|Publication number||US4237038 A|
|Application number||US 05/950,599|
|Publication date||Dec 2, 1980|
|Filing date||Oct 12, 1978|
|Priority date||Oct 24, 1977|
|Also published as||CA1127346A, CA1127346A2, DE2836830A1|
|Publication number||05950599, 950599, US 4237038 A, US 4237038A, US-A-4237038, US4237038 A, US4237038A|
|Inventors||Georgios Pampouchidis, Helmut Honig|
|Original Assignee||Vianova Kunstharz, A.G.|
|Export Citation||BiBTeX, EndNote, RefMan|
|Patent Citations (16), Referenced by (6), Classifications (25)|
|External Links: USPTO, USPTO Assignment, Espacenet|
The present invention is directed to synthetic resins. More particularly, the invention is directed to synthetic resins which are suitable for deposition from aqueous solutions of the resins at the cathode of an electrodeposition coating system.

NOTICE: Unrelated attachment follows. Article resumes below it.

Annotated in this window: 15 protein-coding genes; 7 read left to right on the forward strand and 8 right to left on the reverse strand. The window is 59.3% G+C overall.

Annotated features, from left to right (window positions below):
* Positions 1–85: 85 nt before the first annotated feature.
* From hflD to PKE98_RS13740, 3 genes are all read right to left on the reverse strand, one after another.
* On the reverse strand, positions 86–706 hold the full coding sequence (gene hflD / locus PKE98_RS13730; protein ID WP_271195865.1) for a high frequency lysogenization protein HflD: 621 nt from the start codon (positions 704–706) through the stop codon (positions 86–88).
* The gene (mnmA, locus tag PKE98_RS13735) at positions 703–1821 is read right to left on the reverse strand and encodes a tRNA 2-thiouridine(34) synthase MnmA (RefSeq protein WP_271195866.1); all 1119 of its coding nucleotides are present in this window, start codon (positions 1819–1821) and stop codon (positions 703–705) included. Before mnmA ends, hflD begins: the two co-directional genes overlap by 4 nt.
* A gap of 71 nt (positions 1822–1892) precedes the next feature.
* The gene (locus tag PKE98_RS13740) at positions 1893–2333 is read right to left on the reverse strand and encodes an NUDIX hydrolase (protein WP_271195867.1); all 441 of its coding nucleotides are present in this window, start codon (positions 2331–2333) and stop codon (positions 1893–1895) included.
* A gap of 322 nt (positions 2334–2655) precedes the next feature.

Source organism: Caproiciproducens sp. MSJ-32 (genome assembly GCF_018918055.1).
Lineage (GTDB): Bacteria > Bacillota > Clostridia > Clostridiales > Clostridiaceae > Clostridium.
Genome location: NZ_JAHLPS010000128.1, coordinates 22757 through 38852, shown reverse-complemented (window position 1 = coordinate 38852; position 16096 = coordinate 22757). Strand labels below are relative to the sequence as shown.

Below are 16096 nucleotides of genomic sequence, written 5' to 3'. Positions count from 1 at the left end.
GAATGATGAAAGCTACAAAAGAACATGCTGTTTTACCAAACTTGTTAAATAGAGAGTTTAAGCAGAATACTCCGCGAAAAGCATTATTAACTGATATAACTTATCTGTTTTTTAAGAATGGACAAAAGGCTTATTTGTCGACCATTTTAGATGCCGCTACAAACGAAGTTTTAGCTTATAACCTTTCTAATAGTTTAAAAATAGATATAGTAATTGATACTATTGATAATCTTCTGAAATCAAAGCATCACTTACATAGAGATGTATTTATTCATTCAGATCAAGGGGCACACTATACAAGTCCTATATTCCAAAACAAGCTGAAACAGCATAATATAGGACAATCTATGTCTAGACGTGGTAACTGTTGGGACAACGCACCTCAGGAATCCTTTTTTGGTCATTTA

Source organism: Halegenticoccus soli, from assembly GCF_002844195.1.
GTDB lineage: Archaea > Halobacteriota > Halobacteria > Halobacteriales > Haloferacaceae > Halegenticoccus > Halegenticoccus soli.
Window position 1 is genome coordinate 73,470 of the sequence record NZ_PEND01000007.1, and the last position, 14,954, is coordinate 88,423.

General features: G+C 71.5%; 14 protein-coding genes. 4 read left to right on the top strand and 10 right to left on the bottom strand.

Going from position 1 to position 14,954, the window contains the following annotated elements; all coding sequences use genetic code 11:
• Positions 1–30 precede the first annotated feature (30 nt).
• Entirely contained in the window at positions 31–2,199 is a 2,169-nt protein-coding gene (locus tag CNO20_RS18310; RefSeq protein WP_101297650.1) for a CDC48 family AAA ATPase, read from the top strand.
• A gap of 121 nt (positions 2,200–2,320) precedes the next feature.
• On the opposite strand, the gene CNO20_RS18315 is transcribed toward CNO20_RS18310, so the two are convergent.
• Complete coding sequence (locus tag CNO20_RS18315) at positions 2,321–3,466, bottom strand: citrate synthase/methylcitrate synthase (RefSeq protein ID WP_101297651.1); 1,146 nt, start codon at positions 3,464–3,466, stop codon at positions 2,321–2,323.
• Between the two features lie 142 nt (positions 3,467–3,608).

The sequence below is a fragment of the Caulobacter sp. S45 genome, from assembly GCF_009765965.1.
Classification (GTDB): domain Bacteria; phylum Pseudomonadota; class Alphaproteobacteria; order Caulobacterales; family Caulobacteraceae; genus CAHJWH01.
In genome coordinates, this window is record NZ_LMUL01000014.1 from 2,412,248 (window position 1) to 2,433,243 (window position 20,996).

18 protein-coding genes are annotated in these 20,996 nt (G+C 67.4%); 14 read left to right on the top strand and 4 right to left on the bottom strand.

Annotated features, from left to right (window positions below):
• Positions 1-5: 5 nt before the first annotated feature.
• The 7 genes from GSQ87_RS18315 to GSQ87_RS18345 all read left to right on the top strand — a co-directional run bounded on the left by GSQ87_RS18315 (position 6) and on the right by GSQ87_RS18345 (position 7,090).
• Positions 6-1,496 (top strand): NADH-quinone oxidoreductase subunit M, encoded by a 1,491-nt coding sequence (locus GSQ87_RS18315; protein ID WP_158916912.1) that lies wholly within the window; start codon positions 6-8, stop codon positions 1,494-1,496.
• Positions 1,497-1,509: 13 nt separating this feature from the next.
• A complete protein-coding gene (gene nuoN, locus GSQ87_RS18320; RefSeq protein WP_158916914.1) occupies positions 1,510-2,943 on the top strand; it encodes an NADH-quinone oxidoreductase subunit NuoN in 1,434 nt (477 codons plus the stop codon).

As known to one skilled in the art, to prepare synthetic resins which are depositable at the cathode of an electrodeposition system from their aqueous solutions in a direct current circuit, it is necessary to introduce into the resins basic functional groups which are at least partly neutralizable with inorganic or organic acids to obtain water solubility. The introduction of a basic functional group, such as a basic nitrogen atom, is carried out according to known methods, by reaction of an epoxy group with a secondary amine, or through copolymerization of an alpha,beta-ethylenically unsaturated monomer containing basic nitrogen functionality with alpha, beta-unsaturated monomers. Such methods, however, utilize raw materials which are available to only a limited extent and/or are expensive. Thus, cataphoretic electrodeposition coatings and the advantages thereof, including elimination of spot discoloration or other chemical changes as a result of metal ions anodically dissolved from the anode, are not possible for all applications.